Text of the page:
5 Hidden Dangers When Using VPNs

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5 Hidden Dangers When Using VPNs

A Virtual Private Network (VPN) is a great tool if you are looking to secure and privatise your online activity. However, in what may seem like an oxymoron, there are many hidden dangers when using VPNs if you are using an untrustworthy provider.

There are thousands of free VPNs out there, and even certain paid ones which promise to keep you safe but are doing the exact opposite. Here are some ways your safety could be compromised when using unreliable VPNs.



Logging is considered one of the top dangers because if your VPN is logging your Internet activity, they have a record of all your information that you are doing online. This includes your IP address, the list of websites you visit, your timestamps, and activity.

What this means is that if law enforcement or the government came knocking on their door for user logs, your VPN provider would have to submit to their orders and hand over all information about you.

Use only VPNs which guarantee a no-logs policy so that even if they were subjected to a round-up by authorities, they would not have any information stored on you anyway.



The Five Eyes Alliance (FVEY) also known as Nine Eyes or Fourteen Eyes poses as a security risk for you and your VPN if your provider is operating within those countries. Premium VPN providers who really care about their users’ privacy will often choose to base their HQ out of a privacy-friendly country which is not subjected to surveillance and data retention laws.

Hence, pick only offshore VPNs. For example, BolehVPN is incorporated in Seychelles, an international privacy haven outside the 5/9/14 Eyes Alliance.

(Read also: 5 Eyes, 9 Eyes, 14 Eyes: Why It Matters For VPN Jurisdiction)



You could have a really secure VPN protocol, but leaks may still happen. And when a leak happens, it can disclose your physical location, online activity, and all your efforts of using a VPN to protect yourself.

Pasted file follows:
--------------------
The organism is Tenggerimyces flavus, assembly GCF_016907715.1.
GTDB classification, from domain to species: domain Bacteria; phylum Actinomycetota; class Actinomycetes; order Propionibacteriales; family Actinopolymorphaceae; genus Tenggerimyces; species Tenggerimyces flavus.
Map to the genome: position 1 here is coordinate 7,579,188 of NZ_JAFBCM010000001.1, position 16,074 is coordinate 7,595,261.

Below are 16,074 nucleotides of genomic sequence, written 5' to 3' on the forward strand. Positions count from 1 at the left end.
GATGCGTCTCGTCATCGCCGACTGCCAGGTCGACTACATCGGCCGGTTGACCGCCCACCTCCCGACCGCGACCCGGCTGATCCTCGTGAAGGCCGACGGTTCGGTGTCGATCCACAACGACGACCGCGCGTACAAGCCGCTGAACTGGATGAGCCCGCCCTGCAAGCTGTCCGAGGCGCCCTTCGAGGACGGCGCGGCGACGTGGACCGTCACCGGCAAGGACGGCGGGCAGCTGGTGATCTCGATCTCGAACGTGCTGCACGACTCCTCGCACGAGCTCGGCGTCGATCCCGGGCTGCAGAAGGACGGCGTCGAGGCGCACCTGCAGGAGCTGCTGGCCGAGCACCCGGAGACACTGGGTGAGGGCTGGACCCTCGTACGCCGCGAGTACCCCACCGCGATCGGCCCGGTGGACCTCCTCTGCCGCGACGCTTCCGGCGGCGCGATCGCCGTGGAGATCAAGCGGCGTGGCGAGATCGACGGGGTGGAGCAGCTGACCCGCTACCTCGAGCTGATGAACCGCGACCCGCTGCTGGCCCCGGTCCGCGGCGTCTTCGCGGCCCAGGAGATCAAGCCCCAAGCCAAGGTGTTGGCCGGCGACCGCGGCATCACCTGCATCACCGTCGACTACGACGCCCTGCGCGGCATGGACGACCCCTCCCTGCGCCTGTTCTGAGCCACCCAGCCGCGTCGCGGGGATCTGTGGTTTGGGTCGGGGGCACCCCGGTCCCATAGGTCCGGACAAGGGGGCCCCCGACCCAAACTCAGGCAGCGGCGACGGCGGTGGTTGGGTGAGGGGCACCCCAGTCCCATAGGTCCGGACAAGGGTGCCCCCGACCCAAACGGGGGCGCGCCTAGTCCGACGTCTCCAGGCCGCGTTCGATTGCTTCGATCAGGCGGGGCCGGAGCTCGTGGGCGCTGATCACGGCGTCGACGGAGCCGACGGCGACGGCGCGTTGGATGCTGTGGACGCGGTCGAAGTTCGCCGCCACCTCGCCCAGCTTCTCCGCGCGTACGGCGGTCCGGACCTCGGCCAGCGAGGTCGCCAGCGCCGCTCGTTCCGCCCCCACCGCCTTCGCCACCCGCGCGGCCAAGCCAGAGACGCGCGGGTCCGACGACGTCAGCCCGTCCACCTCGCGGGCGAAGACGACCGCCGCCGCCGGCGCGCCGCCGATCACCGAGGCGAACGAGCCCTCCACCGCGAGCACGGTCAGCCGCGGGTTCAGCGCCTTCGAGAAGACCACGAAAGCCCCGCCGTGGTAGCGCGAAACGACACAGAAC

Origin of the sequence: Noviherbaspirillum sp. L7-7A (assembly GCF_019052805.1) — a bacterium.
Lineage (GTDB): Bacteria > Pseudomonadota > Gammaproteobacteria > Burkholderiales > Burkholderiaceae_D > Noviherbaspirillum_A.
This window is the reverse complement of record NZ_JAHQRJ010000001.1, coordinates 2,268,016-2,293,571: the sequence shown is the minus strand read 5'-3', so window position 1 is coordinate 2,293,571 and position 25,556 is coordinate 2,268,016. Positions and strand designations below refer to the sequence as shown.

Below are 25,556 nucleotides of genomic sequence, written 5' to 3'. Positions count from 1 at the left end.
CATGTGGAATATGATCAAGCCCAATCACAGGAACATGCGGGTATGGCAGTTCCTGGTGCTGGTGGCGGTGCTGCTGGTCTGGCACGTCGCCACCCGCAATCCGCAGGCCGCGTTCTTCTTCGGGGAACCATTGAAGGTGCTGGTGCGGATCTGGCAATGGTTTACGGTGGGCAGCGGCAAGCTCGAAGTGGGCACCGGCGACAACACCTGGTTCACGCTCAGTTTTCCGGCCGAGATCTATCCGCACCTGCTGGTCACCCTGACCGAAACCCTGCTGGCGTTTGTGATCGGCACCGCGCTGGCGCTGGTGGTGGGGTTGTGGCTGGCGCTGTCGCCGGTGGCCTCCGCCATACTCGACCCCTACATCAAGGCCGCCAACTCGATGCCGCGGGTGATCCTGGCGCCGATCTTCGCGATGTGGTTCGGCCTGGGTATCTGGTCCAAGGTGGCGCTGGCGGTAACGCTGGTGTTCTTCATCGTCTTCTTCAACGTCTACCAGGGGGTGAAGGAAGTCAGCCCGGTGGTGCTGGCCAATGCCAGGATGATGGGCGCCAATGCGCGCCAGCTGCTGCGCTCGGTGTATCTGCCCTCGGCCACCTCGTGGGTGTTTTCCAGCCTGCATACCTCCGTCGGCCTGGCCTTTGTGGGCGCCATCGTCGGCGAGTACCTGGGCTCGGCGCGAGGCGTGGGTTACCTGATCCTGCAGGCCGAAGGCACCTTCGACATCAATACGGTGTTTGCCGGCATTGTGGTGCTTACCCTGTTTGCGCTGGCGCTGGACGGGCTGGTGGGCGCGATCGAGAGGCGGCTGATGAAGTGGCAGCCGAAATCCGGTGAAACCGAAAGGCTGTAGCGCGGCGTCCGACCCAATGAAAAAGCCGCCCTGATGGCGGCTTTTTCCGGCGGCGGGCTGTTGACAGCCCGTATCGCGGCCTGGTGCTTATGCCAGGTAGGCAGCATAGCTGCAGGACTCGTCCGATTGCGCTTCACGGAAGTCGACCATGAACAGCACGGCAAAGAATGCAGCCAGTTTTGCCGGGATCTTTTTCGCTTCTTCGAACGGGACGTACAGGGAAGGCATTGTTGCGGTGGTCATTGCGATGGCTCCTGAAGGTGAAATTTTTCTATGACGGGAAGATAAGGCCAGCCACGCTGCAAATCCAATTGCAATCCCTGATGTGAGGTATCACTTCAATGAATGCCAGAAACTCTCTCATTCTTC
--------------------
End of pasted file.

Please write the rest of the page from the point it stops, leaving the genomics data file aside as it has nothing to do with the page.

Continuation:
To avoid this, make use of a VPN such as BolehVPN which has DNS leak protection and a kill switch which automatically shuts off your internet connection whenever your VPN gets disconnected.

(Read also: What is a VPN Kill Switch? Does Your VPN Need It?)



There are thousands of VPNs out there. Just run a search on an app store and you will find tons of VPNs claiming they could do for free what other paid VPNs are doing.

VPN companies running their business have costs to cover for things like servers, infrastructural costs, and manpower. If they are not offering their product with a price to their users, you can be sure that the users are the product.

In fact, in a research report by researchers from University of New South Wales and the University of Berkeley, out of 283 VPN apps they analysed, more than a third were found to be tracking users through malvertising or malware. Additionally, eight in 10 requested access to users’ sensitive data, and 18% did not even encrypt traffic!

The desire to save money is inherent in most of us, so when there is a cheaper alternative available, we tend to go with it. Evidently, we may be putting our safety at stake whenever we disregard safety for money-saving tactics.

(Read also: Myth: “Free VPNs Are As Good As Paid VPNs”)




In a real life case-study, take for example one very popular VPN service that we would not name. The website claims it is used by 200 million people, most of them use it because it is free.

For those in the 200 million who did not read the privacy policy agreement, what they do not realise is that the VPN’s business model was based on utilising users’ computers to create a “community powered” peer-to-peer (P2P) network where users PCs were turned into “exit nodes” for other users.

What this means is that other people are using your IP address and bandwidth. So what happens when someone uses the VPN to conduct illegal activities such as creating a botnet for malicious attacks like DDoS? Chances are with your IP used as an exit node, you are going to get implicated too.

A trustable VPN will always route your Internet traffic through its own servers, and never use its users’ bandwidth.

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